Major media companies are preparing to launch music subscription services before the end of the year, but many consumers plan to continue downloading music for free through illicit online resources, according to a report by Webnoize.
The report found that 62 percent of college-age music consumers plan to continue accessing free MP3 music files through non-commercial channels, such as peer-to-peer file-sharing networks and email. Meanwhile, high-profile media outlets including America Online, RealNetworks, Napster, Microsoft, MP3.com and Yahoo prepare to market music subscription services designed by major music label groups. Two such services, MusicNet and Pressplay, are slated to charge consumers a monthly fee for access to downloadable songs.
“Free MP3s will never go away,” said Webnoize Senior Analyst Ric Dube. “If commercial online music services are to compete with that, they must offer a whole lot more than just a limited number of monthly song downloads.”
A report from GartnerG2 also cast doubt on the music industry’s ability to maintain successful digital music services. According to G2, “Big Five” record labels (Universal, Sony, BMG, EMI and Warner Music) must agree to a standard platform for digital music distribution to become viable. It goes on to predict that, by 2004, digital rights management (DRM) for music distribution will be standardized.
The change will take place because without standardization, none of the companies is realizing the profit potential of digital music distribution. As each label struggles to find the right DRM solution, they are simultaneously alienating their consumers and stalling the economics of the proposition. According to GartnerG2, consumers will ultimately vote with their wallets or they will go elsewhere if they can’t get what they want online.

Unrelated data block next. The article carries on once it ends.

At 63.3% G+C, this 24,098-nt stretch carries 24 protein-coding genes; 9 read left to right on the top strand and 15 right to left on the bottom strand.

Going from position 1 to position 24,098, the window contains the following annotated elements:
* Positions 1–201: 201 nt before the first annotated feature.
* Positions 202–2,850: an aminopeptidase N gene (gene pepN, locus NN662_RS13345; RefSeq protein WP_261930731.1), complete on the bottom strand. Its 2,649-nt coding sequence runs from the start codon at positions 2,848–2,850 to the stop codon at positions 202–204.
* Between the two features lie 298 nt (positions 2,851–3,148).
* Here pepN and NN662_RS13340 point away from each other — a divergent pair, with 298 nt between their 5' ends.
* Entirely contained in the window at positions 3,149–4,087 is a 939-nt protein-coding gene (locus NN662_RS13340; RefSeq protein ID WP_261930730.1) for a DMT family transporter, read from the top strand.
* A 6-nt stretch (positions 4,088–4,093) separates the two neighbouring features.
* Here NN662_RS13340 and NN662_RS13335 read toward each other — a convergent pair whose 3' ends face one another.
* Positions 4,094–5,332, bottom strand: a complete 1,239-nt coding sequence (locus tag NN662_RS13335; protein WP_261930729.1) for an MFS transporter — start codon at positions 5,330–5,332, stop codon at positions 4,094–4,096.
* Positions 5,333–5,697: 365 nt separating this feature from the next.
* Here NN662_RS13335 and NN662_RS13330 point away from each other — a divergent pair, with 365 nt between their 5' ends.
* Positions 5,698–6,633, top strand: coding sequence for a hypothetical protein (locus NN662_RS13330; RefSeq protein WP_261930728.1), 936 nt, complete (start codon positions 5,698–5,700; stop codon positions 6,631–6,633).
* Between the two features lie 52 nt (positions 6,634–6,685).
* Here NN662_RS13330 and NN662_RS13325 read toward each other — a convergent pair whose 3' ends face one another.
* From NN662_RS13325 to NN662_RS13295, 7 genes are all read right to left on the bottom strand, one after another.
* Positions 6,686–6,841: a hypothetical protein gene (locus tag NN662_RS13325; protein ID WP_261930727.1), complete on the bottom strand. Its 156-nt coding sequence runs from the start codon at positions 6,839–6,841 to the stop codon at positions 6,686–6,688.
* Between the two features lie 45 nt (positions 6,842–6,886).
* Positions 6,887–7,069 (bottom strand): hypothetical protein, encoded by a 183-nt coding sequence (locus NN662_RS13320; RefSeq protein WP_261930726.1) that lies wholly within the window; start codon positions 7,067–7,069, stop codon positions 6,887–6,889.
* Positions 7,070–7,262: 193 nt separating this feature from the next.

“Until there is a de facto standard for DRM, consumers won’t line up to buy services,” said P.J. McNealy senior analyst for GartnerG2. “Digital distribution needs to be brain-dead simple for consumers, and any DRM solution deployed should work with all music software and hardware. In order for this to happen, the Big Five need to work together, and that doesn’t look hopeful before 2002.”
In June of 2001, GartnerG2 studied the music listening habits of 156 million U.S. adult Internet users. The survey found that nearly 50 percent of those polled listened to CDs on their PCs. But only 25 percent listen to music downloads from the Internet on their PCs. The survey also found that only 6 percent of the same demographic purchased digital music downloads in the last three months.
How music companies handle the digital distribution issue can also have wide-ranging consequences for other media, which are watching music distribution as the guinea pig.
“What happens with the music industry’s adoption of DRM technologies will serve as a leading indicator for other types of content such as movies, video games and print,” said Mike McGuire, research director for GartnerG2. “More importantly, is that DRM implementations for each will have an enormous impact in getting consumers to shift from buying products — CDs, tapes and books — to buying these content types as services — be they subscriptions or pay-per-download.”